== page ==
Claimant, Bank of Lyons, an Illinois Banking Corporation, instituted this action to recover damages suffered as a result of the loss of its security interest in a certain motor vehicle.
It appears from the record that on January 25, 1959 *105claimant received an application for an auto loan from Charles W. Barry. On January 30, 1959, Barry executed a note in the amount of $2,557.50, secured by a chattel mortgage on the motor vehicle, and surrendered his certificate of title to claimant. The chattel mortgage was recorded on February 9, 1959 in the Office of the Recorder of Deeds of Cook County. On February 3, 1959, claimant transmitted the certificate of title, together with an application for corrected certificate, to the Office of the Secretary of State. The corrected certificate of title, showing claimant’s security interest, effective as of February 11,1959, was thereafter returned to claimant.
Barry made one payment on his note, but it appears that he was in default since the month of March, 1959. In June, 1960, Barry applied to the Secretary of State for a duplicate certificate of title upon the representation that the original had been lost. This was attempted by the means of forged documents, which purportedly contained a release of the lien of claimant. This was done, of course, without the knowledge or consent of claimant.
These documents were received for processing in the Office of the Secretary of State, and, on June 29, 1960, a duplicate certificate of title was issued to Barry for the automobile. However, Barry did not receive the duplicate certificate, and, through the effort of claimant, it was recovered and returned to the Secretary of State. It also appears from the record that, through the effort of claimant, the duplicate certificate was revoked, and the earlier notation of claimant’s lien reinstated.
Subsequently, claimant succeeded in having the automobile repossessed by a Constable of the Town of Brook-*106field, Illinois. The Constable, upon repossession, placed the automobile in claimant’s parking lot, and turned the keys over to an official of claimant. Within a few hours the automobile was removed from the parking lot, and it is assumed by claimant that it was stolen by Barry. However, there is no evidence to this effect. Since that time all efforts to locate Barry or the automobile have been unsuccessful. Upon these facts claimant seeks to impose liability on the State of Illinois for the loss of its security interest, as well as accrued interest and costs of its efforts to recover the automobile.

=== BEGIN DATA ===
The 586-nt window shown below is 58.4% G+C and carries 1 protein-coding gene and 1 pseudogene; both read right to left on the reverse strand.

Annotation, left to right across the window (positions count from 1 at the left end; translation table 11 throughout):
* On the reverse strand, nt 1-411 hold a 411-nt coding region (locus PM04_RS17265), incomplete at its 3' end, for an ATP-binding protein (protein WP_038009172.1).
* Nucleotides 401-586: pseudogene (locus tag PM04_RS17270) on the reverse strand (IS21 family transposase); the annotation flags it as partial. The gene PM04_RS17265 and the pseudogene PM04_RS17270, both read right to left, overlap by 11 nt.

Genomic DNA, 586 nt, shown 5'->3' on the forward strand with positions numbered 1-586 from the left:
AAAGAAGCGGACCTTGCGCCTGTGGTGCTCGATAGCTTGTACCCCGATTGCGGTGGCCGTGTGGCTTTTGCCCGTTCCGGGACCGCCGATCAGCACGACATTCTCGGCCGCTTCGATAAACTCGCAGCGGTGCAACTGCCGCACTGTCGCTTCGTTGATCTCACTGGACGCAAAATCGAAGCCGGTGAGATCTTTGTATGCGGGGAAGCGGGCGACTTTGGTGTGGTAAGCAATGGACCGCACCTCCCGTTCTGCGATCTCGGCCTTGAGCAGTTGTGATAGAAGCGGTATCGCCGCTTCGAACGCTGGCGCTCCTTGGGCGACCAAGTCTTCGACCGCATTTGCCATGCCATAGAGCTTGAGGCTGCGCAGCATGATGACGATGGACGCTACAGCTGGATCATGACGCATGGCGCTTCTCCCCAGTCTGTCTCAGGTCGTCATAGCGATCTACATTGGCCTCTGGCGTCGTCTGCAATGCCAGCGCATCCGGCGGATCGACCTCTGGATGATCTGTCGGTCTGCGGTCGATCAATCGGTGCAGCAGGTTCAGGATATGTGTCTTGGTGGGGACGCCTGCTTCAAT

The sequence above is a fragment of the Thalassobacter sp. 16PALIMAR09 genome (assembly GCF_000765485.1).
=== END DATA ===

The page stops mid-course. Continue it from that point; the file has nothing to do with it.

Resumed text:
Assuming, without deciding, that the Office of the Secretary of State was negligent in their issuance of a duplicate certificate of title, claimant still should not be able to recover. The denial can be attributed to either of two reasons. Both of these reasons deal with the causation factor.
First, it has been shown that Barry was never in possession of the duplicate certificate of title. Claimant should not be penalized for its diligence in locating and returning the duplicate certificate to the Secretary of State, but if Barry did not gain possession of the corrected title, his whole plan was spoiled. In other words, even if it is assumed that the Office of the Secretary of State was negligent, the cause of claimant’s injury cannot be attributed to the Secretary of State, but must lie with Barry or the person who removed the automobile from claimant’s parking lot.
The second basis is that, after claimant had knowledge of the fraud, it gained possession of its security. Regardless of the capacity in which the Constable repossessed the automobile, the evidence shows that the automobile was in possession of claimant when it was stolen.
*107We are of the opinion that the Secretary of State’s office was not the cause of claimant’s loss. Although a person may be negligent in the performance of some duty owed to the person damaged, no liability attaches unless such negligence was the proximate cause of the injury suffered. Walaite vs. Chicago, R.I. and P. Ry. Co., 376 Ill. 59, 33 N.E. 2d 119 (1941); Gray vs. Pflanz, 341 Ill. App. 527, 94 N.E. 2d 693 (1950).
In the opinion of this Court, claimant has not proved by a preponderance of the evidence the elements necessary to a recovery.
An award to claimant, Bank of Lyons, An Illinois Banking Corporation, is, therefore, denied.